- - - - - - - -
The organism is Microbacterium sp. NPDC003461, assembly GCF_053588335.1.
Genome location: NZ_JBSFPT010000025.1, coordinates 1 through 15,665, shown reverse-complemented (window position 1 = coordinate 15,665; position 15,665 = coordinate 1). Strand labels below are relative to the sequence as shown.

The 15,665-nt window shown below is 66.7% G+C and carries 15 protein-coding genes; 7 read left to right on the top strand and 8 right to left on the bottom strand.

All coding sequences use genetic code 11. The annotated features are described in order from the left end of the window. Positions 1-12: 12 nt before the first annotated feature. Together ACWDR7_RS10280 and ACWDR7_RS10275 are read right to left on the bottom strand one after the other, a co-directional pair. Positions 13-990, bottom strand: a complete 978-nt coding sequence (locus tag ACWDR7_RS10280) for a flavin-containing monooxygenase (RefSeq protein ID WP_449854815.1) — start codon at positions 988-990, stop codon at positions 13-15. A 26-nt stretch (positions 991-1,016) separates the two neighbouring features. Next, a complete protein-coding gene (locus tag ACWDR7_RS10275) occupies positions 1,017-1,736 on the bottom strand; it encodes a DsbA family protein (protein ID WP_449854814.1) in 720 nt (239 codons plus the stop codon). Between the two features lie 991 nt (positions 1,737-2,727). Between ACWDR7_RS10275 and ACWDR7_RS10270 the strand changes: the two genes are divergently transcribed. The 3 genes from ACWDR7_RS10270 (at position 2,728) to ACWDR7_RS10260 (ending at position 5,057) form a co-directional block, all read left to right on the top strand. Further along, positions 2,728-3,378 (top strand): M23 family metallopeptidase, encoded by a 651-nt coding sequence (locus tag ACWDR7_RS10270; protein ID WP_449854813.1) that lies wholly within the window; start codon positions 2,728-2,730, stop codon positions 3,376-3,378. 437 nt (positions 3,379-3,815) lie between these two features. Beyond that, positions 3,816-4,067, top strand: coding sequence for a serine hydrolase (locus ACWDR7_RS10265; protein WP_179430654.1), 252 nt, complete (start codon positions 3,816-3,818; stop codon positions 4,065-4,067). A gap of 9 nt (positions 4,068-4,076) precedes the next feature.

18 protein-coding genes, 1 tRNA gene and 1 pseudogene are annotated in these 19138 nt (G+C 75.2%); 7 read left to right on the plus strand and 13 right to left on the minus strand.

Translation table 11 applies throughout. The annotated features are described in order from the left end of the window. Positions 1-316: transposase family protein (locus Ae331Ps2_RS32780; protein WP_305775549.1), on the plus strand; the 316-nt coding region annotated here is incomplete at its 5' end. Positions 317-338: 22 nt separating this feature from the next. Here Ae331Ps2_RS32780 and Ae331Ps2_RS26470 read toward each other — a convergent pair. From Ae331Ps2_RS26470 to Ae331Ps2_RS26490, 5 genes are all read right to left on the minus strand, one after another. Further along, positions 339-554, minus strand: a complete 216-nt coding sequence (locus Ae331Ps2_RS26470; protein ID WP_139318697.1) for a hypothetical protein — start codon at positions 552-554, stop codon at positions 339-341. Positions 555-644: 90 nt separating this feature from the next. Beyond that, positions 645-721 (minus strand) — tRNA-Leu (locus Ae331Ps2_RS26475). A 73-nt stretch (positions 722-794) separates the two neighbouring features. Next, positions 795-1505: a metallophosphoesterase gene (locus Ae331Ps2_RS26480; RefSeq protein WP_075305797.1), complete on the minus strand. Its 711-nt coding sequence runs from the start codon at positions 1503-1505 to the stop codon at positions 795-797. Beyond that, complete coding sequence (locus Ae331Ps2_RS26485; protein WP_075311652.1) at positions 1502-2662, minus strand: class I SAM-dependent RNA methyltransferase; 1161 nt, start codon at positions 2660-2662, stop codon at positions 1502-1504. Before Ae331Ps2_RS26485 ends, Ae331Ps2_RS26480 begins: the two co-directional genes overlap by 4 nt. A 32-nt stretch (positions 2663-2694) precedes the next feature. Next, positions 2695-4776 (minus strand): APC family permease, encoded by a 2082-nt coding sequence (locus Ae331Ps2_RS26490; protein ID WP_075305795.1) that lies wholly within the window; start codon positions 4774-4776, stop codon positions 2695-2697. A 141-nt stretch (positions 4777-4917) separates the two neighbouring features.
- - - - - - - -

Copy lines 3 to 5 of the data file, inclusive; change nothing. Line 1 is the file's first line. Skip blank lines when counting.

The 15,665-nt window shown below is 66.7% G+C and carries 15 protein-coding genes; 7 read left to right on the top strand and 8 right to left on the bottom strand.

All coding sequences use genetic code 11. The annotated features are described in order from the left end of the window. Positions 1-12: 12 nt before the first annotated feature. Together ACWDR7_RS10280 and ACWDR7_RS10275 are read right to left on the bottom strand one after the other, a co-directional pair. Positions 13-990, bottom strand: a complete 978-nt coding sequence (locus tag ACWDR7_RS10280) for a flavin-containing monooxygenase (RefSeq protein ID WP_449854815.1) — start codon at positions 988-990, stop codon at positions 13-15. A 26-nt stretch (positions 991-1,016) separates the two neighbouring features. Next, a complete protein-coding gene (locus tag ACWDR7_RS10275) occupies positions 1,017-1,736 on the bottom strand; it encodes a DsbA family protein (protein ID WP_449854814.1) in 720 nt (239 codons plus the stop codon). Between the two features lie 991 nt (positions 1,737-2,727). Between ACWDR7_RS10275 and ACWDR7_RS10270 the strand changes: the two genes are divergently transcribed. The 3 genes from ACWDR7_RS10270 (at position 2,728) to ACWDR7_RS10260 (ending at position 5,057) form a co-directional block, all read left to right on the top strand. Further along, positions 2,728-3,378 (top strand): M23 family metallopeptidase, encoded by a 651-nt coding sequence (locus tag ACWDR7_RS10270; protein ID WP_449854813.1) that lies wholly within the window; start codon positions 2,728-2,730, stop codon positions 3,376-3,378. 437 nt (positions 3,379-3,815) lie between these two features. Beyond that, positions 3,816-4,067, top strand: coding sequence for a serine hydrolase (locus ACWDR7_RS10265; protein WP_179430654.1), 252 nt, complete (start codon positions 3,816-3,818; stop codon positions 4,065-4,067). A gap of 9 nt (positions 4,068-4,076) precedes the next feature.

18 protein-coding genes, 1 tRNA gene and 1 pseudogene are annotated in these 19138 nt (G+C 75.2%); 7 read left to right on the plus strand and 13 right to left on the minus strand.